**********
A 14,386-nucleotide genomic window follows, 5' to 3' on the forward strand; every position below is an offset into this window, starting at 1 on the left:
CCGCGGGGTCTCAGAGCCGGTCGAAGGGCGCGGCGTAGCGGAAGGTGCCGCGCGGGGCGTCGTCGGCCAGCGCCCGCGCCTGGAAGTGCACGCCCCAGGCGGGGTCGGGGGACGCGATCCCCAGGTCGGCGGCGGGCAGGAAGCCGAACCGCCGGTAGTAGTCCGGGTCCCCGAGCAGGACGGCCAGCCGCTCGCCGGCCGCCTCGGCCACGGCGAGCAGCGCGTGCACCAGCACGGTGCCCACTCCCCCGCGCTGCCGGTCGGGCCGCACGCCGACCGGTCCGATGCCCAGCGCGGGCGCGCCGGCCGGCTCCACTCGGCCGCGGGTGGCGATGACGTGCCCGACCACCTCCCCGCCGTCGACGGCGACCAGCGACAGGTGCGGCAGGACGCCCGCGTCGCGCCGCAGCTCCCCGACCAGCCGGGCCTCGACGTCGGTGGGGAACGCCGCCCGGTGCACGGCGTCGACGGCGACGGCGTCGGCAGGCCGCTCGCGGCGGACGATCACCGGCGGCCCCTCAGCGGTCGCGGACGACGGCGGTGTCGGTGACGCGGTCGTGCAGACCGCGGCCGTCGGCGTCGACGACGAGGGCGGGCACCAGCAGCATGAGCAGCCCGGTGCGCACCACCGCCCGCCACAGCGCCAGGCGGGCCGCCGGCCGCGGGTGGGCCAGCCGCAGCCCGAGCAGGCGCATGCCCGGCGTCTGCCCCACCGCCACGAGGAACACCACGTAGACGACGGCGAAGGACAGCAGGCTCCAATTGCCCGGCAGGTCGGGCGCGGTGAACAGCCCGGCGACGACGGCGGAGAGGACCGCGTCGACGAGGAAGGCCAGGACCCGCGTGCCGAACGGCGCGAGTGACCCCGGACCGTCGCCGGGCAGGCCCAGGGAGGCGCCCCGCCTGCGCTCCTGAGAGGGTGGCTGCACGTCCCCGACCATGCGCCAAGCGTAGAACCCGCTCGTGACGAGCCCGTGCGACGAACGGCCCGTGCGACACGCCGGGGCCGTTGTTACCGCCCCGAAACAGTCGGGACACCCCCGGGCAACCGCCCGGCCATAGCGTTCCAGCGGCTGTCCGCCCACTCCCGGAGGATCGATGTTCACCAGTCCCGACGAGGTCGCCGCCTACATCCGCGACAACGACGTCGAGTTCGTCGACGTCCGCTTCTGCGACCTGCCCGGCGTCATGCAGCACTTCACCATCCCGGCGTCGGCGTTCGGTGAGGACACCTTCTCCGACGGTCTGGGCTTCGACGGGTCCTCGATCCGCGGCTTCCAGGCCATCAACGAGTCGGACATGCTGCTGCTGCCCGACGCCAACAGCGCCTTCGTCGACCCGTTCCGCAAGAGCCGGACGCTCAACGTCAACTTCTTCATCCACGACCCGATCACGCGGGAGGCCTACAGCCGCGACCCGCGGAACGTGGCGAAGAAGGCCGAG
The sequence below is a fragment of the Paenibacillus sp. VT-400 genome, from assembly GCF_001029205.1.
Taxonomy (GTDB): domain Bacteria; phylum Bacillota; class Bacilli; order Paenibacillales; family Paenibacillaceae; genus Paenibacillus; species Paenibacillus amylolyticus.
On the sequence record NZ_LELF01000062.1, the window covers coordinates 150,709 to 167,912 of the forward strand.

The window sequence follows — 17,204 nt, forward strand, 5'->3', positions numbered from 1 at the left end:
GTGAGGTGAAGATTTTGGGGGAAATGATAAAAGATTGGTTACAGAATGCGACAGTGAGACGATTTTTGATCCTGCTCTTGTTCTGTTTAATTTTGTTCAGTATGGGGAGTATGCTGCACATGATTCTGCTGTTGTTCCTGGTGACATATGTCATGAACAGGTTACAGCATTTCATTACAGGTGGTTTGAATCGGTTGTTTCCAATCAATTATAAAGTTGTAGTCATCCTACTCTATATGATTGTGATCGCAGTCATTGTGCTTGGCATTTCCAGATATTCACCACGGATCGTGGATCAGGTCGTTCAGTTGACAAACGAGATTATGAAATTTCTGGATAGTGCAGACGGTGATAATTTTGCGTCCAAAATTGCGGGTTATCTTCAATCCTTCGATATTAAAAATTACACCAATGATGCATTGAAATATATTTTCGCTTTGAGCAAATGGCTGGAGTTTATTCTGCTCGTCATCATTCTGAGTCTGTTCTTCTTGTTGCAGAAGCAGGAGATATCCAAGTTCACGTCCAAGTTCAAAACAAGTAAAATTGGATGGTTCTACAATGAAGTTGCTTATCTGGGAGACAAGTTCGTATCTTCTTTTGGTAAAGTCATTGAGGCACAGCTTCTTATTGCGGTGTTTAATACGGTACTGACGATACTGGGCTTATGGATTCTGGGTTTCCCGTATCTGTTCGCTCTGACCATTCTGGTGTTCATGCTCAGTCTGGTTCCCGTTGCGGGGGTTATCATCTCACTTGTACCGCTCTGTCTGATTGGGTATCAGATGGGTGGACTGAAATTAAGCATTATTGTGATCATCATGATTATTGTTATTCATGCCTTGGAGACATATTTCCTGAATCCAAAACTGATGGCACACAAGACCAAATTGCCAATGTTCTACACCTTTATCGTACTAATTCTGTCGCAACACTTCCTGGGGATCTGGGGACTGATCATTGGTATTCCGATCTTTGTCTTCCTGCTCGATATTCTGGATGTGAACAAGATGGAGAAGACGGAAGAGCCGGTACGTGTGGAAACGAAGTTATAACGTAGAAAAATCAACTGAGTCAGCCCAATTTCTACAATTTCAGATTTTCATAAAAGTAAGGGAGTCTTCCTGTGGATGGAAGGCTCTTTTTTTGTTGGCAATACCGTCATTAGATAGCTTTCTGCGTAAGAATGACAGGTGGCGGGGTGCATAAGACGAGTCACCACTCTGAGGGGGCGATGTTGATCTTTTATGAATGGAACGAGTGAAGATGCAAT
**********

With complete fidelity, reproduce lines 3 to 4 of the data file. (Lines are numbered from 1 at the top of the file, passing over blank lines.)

The sequence below is a fragment of the Paenibacillus sp. VT-400 genome, from assembly GCF_001029205.1.
Taxonomy (GTDB): domain Bacteria; phylum Bacillota; class Bacilli; order Paenibacillales; family Paenibacillaceae; genus Paenibacillus; species Paenibacillus amylolyticus.